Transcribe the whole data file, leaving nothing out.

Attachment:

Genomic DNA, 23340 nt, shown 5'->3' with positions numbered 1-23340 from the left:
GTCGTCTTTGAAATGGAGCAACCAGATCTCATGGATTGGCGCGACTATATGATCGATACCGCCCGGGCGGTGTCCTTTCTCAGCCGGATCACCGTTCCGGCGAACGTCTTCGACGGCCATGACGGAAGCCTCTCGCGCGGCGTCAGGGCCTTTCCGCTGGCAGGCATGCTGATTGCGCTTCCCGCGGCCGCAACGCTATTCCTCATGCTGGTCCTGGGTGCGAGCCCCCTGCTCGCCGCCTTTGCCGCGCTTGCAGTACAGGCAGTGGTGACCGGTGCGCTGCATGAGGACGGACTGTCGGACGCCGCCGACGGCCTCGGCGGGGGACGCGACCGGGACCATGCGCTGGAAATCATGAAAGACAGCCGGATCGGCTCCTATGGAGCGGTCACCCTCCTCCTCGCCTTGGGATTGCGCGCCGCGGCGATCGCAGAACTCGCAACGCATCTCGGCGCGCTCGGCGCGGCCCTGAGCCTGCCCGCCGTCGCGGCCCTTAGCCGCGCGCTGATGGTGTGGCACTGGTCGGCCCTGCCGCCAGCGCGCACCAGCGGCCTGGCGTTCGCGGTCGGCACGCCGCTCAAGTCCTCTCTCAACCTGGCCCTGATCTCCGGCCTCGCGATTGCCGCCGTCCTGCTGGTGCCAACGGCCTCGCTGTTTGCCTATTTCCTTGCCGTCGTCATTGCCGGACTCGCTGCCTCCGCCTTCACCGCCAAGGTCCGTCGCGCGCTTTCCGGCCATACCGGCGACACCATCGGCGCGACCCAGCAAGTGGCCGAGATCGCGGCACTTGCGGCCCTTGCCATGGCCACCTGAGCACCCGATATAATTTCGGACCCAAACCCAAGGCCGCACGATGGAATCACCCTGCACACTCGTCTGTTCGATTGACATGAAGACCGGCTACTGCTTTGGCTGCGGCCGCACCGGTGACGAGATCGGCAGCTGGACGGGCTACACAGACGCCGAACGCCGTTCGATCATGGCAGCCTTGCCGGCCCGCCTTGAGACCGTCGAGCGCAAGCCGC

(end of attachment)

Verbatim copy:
Genomic DNA, 23340 nt, shown 5'->3' with positions numbered 1-23340 from the left:
GTCGTCTTTGAAATGGAGCAACCAGATCTCATGGATTGGCGCGACTATATGATCGATACCGCCCGGGCGGTGTCCTTTCTCAGCCGGATCACCGTTCCGGCGAACGTCTTCGACGGCCATGACGGAAGCCTCTCGCGCGGCGTCAGGGCCTTTCCGCTGGCAGGCATGCTGATTGCGCTTCCCGCGGCCGCAACGCTATTCCTCATGCTGGTCCTGGGTGCGAGCCCCCTGCTCGCCGCCTTTGCCGCGCTTGCAGTACAGGCAGTGGTGACCGGTGCGCTGCATGAGGACGGACTGTCGGACGCCGCCGACGGCCTCGGCGGGGGACGCGACCGGGACCATGCGCTGGAAATCATGAAAGACAGCCGGATCGGCTCCTATGGAGCGGTCACCCTCCTCCTCGCCTTGGGATTGCGCGCCGCGGCGATCGCAGAACTCGCAACGCATCTCGGCGCGCTCGGCGCGGCCCTGAGCCTGCCCGCCGTCGCGGCCCTTAGCCGCGCGCTGATGGTGTGGCACTGGTCGGCCCTGCCGCCAGCGCGCACCAGCGGCCTGGCGTTCGCGGTCGGCACGCCGCTCAAGTCCTCTCTCAACCTGGCCCTGATCTCCGGCCTCGCGATTGCCGCCGTCCTGCTGGTGCCAACGGCCTCGCTGTTTGCCTATTTCCTTGCCGTCGTCATTGCCGGACTCGCTGCCTCCGCCTTCACCGCCAAGGTCCGTCGCGCGCTTTCCGGCCATACCGGCGACACCATCGGCGCGACCCAGCAAGTGGCCGAGATCGCGGCACTTGCGGCCCTTGCCATGGCCACCTGAGCACCCGATATAATTTCGGACCCAAACCCAAGGCCGCACGATGGAATCACCCTGCACACTCGTCTGTTCGATTGACATGAAGACCGGCTACTGCTTTGGCTGCGGCCGCACCGGTGACGAGATCGGCAGCTGGACGGGCTACACAGACGCCGAACGCCGTTCGATCATGGCAGCCTTGCCGGCCCGCCTTGAGACCGTCGAGCGCAAGCCGC